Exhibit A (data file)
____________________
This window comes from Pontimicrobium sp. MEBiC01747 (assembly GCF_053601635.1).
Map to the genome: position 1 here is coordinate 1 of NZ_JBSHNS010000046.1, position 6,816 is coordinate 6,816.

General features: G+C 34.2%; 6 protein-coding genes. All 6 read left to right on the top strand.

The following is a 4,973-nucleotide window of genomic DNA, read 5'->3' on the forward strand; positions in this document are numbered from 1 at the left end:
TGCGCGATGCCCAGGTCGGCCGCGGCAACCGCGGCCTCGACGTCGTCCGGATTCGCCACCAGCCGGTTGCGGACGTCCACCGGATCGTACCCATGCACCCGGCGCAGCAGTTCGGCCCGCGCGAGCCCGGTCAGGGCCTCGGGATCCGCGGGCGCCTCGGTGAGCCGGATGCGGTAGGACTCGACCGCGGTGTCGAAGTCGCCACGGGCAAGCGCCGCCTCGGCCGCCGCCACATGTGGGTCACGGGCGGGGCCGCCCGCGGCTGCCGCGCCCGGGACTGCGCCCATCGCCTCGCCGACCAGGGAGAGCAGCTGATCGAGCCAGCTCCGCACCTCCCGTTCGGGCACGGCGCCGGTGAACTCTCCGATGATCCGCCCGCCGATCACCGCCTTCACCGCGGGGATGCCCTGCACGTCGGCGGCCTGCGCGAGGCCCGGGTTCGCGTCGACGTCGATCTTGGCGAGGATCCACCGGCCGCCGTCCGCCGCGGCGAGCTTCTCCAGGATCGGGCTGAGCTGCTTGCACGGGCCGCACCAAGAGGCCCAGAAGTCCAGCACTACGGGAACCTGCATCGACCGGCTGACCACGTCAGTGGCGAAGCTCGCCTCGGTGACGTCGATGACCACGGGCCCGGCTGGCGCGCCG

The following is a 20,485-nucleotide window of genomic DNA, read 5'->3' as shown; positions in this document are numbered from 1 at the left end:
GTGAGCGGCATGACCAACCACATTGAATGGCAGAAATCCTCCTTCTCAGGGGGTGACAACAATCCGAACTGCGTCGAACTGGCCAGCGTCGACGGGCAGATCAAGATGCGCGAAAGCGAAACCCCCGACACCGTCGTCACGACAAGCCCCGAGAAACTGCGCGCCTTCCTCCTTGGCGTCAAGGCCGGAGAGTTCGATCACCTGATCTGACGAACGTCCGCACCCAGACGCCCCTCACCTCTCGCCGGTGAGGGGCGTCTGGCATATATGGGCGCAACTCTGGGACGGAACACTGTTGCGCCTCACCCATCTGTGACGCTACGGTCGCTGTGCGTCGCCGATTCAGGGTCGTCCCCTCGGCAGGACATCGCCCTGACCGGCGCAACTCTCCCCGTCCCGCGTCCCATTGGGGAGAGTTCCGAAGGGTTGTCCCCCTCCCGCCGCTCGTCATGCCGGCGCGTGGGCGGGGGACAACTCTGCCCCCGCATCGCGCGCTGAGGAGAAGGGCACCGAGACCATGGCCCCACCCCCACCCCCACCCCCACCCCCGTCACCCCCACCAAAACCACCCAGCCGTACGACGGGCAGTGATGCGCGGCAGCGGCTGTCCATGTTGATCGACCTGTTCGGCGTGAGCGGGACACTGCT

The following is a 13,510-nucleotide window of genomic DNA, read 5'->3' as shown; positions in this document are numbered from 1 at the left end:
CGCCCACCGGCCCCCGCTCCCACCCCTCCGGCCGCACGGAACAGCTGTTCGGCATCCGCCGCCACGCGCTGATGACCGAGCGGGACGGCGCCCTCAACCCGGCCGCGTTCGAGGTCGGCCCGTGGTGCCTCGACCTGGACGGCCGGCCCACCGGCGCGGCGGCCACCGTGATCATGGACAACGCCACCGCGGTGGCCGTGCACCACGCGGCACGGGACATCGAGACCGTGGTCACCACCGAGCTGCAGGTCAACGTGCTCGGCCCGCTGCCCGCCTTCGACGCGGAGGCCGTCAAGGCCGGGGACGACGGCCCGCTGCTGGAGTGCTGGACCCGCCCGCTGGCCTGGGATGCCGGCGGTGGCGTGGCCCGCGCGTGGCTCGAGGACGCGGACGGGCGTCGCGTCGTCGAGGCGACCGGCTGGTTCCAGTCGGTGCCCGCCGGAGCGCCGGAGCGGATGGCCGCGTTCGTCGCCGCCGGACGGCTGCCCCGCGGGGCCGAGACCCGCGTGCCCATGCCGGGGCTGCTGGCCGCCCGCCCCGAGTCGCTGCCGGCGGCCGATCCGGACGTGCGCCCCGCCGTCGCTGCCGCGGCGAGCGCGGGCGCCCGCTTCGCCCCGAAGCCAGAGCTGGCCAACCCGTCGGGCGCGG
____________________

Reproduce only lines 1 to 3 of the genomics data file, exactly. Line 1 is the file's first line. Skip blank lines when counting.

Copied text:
This window comes from Pontimicrobium sp. MEBiC01747 (assembly GCF_053601635.1).
Map to the genome: position 1 here is coordinate 1 of NZ_JBSHNS010000046.1, position 6,816 is coordinate 6,816.

General features: G+C 34.2%; 6 protein-coding genes. All 6 read left to right on the top strand.